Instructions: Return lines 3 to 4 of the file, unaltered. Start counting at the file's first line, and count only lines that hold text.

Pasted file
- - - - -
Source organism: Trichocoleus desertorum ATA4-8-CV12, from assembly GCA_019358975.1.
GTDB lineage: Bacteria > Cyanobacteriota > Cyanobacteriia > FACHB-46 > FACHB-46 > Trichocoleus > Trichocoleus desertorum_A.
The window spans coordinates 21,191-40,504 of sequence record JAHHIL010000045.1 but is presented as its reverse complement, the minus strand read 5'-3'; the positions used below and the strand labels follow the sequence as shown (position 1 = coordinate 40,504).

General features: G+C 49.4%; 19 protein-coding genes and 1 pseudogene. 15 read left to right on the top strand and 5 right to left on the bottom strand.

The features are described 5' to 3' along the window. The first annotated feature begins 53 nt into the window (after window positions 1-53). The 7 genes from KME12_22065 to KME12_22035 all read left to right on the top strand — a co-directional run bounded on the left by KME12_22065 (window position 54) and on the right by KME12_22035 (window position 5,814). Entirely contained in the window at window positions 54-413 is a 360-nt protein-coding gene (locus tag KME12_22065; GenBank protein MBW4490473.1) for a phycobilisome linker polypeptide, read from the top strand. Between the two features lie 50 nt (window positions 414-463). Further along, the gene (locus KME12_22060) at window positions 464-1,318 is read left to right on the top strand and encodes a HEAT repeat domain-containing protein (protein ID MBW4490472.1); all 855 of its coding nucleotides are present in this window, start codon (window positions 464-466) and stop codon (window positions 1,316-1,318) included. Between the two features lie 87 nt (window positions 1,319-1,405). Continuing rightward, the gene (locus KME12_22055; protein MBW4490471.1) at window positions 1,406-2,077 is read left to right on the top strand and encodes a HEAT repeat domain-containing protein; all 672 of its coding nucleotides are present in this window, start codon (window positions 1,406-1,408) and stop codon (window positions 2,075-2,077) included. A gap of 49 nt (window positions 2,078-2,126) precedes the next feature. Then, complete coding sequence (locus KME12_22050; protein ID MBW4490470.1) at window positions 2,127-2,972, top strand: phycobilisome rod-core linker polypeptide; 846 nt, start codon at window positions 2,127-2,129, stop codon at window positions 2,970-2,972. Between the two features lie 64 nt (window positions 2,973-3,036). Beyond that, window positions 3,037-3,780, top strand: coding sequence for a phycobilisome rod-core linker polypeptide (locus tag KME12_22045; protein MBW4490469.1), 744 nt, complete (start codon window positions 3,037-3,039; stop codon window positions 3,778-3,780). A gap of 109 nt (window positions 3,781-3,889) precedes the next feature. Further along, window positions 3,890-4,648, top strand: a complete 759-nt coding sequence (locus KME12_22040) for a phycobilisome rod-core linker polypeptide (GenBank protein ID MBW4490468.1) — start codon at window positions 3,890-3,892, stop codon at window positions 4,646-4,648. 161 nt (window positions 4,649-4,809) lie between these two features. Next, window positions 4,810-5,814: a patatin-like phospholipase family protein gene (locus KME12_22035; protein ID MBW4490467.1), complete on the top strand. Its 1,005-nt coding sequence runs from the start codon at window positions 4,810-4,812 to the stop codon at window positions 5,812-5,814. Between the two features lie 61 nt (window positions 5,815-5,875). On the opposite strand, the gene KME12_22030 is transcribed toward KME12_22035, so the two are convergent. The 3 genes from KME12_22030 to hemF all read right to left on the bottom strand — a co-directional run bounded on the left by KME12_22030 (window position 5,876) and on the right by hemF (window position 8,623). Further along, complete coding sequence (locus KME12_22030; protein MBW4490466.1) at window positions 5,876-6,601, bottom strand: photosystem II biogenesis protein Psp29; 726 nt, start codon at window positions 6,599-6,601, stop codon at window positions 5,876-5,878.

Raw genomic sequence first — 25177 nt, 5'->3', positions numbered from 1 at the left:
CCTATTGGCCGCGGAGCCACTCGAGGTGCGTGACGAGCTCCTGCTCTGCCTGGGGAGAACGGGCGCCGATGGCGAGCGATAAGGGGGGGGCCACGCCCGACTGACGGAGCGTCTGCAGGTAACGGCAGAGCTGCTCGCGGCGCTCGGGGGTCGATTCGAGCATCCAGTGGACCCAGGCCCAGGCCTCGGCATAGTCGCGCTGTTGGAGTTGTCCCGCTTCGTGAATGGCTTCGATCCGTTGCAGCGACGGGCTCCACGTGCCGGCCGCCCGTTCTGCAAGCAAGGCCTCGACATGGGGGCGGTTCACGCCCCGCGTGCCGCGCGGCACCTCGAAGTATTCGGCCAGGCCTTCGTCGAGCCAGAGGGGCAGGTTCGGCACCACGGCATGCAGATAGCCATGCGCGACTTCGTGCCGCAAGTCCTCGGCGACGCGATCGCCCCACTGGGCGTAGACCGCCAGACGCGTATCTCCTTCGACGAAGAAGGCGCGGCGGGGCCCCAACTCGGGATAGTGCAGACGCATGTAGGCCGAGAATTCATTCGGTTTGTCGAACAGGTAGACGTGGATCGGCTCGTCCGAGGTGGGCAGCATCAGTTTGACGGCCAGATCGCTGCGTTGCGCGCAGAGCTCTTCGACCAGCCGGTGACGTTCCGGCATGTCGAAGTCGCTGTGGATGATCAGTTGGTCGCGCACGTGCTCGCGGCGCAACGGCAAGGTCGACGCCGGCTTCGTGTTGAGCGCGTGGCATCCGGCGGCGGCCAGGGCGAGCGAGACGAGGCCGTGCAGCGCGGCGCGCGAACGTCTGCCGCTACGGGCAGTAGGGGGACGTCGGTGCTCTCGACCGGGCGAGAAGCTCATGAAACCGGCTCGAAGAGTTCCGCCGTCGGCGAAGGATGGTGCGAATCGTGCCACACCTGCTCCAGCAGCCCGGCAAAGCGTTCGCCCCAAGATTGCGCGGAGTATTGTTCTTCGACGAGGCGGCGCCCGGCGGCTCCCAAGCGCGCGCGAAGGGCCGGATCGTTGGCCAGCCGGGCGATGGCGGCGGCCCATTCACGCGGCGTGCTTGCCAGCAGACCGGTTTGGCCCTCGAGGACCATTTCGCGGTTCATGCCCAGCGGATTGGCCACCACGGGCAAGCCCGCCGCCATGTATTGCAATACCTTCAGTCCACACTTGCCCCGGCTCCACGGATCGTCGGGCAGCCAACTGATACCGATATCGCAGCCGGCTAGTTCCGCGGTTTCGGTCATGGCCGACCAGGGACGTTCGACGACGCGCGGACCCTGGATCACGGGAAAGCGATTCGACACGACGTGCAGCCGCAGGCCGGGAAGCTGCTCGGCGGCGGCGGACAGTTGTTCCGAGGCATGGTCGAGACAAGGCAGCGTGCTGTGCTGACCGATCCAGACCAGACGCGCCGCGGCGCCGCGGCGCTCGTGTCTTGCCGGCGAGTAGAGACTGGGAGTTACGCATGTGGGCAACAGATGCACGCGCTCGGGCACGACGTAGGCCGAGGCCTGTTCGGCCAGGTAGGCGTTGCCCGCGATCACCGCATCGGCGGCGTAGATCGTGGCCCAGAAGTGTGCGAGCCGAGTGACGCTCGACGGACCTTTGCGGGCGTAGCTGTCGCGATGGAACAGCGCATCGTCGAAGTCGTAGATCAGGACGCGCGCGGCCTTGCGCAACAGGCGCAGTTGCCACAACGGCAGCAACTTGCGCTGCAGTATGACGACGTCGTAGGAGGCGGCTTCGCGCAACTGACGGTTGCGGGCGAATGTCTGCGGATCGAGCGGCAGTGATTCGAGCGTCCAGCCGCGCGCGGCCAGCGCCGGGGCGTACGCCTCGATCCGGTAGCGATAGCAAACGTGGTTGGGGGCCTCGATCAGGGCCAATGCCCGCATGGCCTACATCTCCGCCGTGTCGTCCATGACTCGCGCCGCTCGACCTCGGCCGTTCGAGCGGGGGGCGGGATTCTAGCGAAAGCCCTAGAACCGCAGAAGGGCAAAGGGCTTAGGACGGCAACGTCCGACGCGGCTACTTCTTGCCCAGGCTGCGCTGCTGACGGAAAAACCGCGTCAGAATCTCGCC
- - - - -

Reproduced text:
The window spans coordinates 21,191-40,504 of sequence record JAHHIL010000045.1 but is presented as its reverse complement, the minus strand read 5'-3'; the positions used below and the strand labels follow the sequence as shown (position 1 = coordinate 40,504).

General features: G+C 49.4%; 19 protein-coding genes and 1 pseudogene. 15 read left to right on the top strand and 5 right to left on the bottom strand.